Years and years ago, around 1980 I think, CBC television ran a documentary series called Hollywood. It was narrated by James Mason and was all about the silent film era. To teenage me, it was fascinating television, and I made it a point to watch as many episodes of it as I could. Chapters would be about early comedians such as Keaton, Chaplin, and Lloyd; popular directors of the day; and the early Western actors like Tom Mix and Harry Carey.
Many years later, I managed to acquire a vhs version of the series. Copying it to dvd was impossible due to whatever process prevents that. Others had defeated the copy protection and had made ersatz copies of the show. I sold off the vhs set for about as much as I had paid for it.
I do not support the idea of copying software of tv shows or music. I believe that artists should be compensated for their work. But "Hollywood" has never been released on dvd, and due to complicated reasons I will never comprehend, it likely never will be. These inappropriate dvd copies will have to sustain us.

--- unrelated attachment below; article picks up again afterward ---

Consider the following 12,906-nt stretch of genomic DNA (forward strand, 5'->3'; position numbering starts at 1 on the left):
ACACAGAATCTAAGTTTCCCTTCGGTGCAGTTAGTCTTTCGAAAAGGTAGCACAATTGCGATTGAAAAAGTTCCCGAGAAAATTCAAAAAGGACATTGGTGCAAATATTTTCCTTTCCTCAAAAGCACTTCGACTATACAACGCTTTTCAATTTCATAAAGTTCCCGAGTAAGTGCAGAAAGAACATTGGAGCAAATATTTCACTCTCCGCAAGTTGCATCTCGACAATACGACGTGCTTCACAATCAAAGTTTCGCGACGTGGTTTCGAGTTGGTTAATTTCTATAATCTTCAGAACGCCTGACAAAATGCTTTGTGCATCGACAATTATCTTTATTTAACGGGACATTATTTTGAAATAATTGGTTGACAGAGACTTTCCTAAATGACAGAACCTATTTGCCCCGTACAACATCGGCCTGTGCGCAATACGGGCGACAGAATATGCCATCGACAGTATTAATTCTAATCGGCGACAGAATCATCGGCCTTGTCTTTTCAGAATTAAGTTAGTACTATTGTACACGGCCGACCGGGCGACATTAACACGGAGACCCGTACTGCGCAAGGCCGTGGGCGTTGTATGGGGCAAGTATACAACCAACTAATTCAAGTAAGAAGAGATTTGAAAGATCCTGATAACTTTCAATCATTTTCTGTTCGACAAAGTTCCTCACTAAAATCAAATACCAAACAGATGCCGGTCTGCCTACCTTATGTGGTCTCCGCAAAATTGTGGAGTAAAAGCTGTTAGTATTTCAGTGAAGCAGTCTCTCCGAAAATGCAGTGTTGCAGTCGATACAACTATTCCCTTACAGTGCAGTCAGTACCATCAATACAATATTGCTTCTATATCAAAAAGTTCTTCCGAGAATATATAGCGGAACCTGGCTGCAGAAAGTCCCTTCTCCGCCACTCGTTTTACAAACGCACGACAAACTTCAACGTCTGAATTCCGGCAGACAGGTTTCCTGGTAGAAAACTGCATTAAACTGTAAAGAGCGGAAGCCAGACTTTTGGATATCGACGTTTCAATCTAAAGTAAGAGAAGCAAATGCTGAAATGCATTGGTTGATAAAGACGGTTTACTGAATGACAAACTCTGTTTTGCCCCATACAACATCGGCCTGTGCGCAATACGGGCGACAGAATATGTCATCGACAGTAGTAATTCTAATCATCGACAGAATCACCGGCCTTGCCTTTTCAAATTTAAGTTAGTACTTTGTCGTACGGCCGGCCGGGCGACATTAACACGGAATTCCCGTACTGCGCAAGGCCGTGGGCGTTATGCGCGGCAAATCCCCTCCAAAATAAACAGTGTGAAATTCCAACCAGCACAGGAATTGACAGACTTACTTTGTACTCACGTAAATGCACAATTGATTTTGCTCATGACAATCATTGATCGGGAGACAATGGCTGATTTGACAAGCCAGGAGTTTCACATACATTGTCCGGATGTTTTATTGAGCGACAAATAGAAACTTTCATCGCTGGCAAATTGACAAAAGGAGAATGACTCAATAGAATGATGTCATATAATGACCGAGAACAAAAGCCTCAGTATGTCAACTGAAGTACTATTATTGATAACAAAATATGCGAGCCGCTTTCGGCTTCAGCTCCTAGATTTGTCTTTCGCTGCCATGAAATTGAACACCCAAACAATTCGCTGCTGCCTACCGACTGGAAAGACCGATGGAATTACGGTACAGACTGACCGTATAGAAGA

Youtube has portions of this most excellent series. If you to youtube.com and search for "1920's Silent Hollywood", you'll see what it has to offer. To whet your appetite, here's a piece of the Western episode, discussing Harry Carey and a very interesting anecdote from John Wayne. It's an in joke, a tribute that you wouldn't catch unless you were a fan of early Hollywood cinema.
Wayne discusses "The Searchers". It's based on a book of the same name, recently re-released in paperback, and it's a book I want to read. The film also influenced Buddy Holly. How? Well, Wayne's character says throughout the film, "That'll be the day". Holly thought it might make a good song title. Wonder what he ever did with it? :-)
More in a bit. Yes, 3 posts in one day!!